UT transportation engineering professor Randy Machemehl disagrees. “Those streets are already full,” he says. “It’s a cool idea, but where are those people going to go? We need to add capacity to the whole transportation system.” Machemehl advocates for better public transit and more telecommuting, carpooling, and flex hours instead.

If it wouldn’t fix our congestion problem, then why do it?

Reconnect Austin supporters argue that they’re playing the long game. By investing in a project that would make downtown less car-centric, they want to change the way people live and move around Austin. Black is a proponent of New Urbanism, a popular design philosophy that advocates for dense, walkable cities rather than suburban sprawl. “Our objective is not to cut 30 seconds off your trip from the suburbs,” he said in 2013. “We would rather have you spend 30 minutes drinking a coffee at a sidewalk cafe with friends walking by and your kids playing in the park.”

Heyden Walker, an urban planner with Reconnect Austin, says affordability is an important part of this discussion. After all, there’s not much sense in making downtown Austin more livable if only the rich can live there. “The land that right now is frontage road could be used for affordable housing,” she says. “If you’re a teacher and you can’t afford to live close to the center of Austin anymore, there could potentially be housing for you in this corridor. I think that’s a real opportunity.”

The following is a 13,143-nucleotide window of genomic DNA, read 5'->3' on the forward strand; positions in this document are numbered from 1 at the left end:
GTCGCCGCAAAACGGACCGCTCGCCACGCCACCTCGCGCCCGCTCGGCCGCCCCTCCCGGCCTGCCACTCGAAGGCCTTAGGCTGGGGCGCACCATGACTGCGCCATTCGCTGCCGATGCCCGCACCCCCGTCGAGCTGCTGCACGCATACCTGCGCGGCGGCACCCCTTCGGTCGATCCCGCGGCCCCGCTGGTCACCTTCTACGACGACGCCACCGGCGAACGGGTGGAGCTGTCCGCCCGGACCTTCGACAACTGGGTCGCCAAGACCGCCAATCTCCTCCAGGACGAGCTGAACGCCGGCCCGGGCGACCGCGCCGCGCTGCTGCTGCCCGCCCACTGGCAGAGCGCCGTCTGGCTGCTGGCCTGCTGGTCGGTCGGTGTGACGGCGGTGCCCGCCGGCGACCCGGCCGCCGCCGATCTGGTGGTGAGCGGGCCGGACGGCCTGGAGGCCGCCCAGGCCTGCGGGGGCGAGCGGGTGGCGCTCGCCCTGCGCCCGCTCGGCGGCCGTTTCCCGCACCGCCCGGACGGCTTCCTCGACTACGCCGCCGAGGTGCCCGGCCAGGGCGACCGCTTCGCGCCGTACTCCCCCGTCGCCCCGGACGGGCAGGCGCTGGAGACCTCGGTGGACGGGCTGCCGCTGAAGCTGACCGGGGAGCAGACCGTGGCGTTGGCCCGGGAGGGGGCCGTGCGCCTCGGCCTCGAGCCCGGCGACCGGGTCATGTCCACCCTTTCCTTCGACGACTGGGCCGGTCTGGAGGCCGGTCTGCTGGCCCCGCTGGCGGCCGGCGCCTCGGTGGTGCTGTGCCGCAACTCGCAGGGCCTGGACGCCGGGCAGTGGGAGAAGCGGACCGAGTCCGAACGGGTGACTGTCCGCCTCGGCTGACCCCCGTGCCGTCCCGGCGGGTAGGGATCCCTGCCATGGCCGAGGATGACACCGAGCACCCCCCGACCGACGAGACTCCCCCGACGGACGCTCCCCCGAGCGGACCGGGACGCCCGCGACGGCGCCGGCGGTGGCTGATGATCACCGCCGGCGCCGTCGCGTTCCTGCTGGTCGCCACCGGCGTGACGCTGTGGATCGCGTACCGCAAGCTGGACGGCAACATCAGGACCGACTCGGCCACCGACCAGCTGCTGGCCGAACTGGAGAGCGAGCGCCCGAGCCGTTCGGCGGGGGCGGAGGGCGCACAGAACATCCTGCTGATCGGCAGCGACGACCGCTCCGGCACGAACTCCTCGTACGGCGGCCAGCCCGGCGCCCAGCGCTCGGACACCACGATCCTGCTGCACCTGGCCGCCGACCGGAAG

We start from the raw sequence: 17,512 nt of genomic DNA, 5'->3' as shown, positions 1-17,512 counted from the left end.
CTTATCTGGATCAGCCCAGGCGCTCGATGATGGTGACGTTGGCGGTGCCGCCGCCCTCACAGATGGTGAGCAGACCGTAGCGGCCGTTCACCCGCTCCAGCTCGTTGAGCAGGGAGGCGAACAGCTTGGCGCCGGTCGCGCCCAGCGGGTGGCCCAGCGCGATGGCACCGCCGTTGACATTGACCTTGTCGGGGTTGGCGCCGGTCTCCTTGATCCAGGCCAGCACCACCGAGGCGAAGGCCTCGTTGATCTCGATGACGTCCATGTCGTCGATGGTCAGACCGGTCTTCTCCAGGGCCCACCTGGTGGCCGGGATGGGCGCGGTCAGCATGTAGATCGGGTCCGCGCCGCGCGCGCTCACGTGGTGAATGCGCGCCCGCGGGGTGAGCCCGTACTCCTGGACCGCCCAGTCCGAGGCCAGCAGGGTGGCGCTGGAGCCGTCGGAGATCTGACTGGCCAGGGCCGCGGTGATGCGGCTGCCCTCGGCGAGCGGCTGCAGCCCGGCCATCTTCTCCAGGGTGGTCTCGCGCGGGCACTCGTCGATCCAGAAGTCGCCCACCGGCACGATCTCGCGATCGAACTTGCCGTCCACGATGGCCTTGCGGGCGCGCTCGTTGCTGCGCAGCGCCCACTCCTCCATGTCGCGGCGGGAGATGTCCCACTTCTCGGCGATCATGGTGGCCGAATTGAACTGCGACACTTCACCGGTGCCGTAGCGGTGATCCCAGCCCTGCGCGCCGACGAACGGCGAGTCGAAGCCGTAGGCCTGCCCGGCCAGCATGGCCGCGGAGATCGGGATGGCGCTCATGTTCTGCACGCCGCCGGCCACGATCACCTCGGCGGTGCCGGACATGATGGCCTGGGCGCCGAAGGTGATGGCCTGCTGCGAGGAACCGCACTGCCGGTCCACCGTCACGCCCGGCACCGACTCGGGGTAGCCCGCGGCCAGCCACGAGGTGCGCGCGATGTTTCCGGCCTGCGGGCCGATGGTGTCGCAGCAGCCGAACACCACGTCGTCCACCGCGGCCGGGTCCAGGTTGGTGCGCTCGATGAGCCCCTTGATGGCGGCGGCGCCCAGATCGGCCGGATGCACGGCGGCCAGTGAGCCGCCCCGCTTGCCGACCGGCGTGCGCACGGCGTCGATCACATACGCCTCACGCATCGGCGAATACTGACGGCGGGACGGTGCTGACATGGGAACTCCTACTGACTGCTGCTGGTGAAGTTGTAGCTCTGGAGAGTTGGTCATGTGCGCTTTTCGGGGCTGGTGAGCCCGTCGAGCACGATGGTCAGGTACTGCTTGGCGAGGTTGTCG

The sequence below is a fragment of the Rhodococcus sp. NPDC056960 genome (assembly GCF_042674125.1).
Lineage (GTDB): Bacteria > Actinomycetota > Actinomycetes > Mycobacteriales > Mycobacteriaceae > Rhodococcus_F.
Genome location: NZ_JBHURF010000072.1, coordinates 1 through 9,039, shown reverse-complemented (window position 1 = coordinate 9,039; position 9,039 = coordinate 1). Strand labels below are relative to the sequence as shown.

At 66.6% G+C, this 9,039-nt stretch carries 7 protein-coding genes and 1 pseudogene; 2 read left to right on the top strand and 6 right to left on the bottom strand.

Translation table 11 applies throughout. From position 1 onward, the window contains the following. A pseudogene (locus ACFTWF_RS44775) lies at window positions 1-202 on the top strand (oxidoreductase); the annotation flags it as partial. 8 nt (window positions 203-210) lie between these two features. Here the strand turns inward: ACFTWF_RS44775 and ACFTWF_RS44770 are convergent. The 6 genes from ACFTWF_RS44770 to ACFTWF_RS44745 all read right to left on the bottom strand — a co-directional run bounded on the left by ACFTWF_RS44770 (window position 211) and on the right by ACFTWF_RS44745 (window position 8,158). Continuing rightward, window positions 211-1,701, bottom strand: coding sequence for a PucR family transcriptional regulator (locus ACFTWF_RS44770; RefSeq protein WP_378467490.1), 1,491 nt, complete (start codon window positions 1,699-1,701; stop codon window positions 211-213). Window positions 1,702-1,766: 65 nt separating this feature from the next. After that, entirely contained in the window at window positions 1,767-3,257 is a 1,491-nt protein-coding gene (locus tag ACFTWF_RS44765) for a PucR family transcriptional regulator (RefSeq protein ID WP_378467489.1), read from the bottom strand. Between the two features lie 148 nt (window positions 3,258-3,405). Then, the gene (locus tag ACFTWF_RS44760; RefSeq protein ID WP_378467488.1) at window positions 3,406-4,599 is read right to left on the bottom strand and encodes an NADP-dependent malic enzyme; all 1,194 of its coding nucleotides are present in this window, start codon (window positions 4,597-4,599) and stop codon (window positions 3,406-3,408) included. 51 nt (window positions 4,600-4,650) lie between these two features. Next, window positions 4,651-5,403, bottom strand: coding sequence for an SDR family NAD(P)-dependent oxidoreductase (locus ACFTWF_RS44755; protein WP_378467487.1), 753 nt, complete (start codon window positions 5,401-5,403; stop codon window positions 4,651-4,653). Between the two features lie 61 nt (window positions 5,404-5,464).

Would adding more lanes help?

In 2008, the state spent $2.8 billion to expand the Katy Freeway in Houston to 26 lanes, making it the widest in the world. After the expansion opened, commute times went up by 55 percent. Now the Katy Freeway is known as one of the biggest failures in the history of transportation engineering. It turns out that adding more lanes on highways actually makes traffic worse, as counterintuitive as that may sound. It attracts more drivers, longer trips, and more suburban sprawl.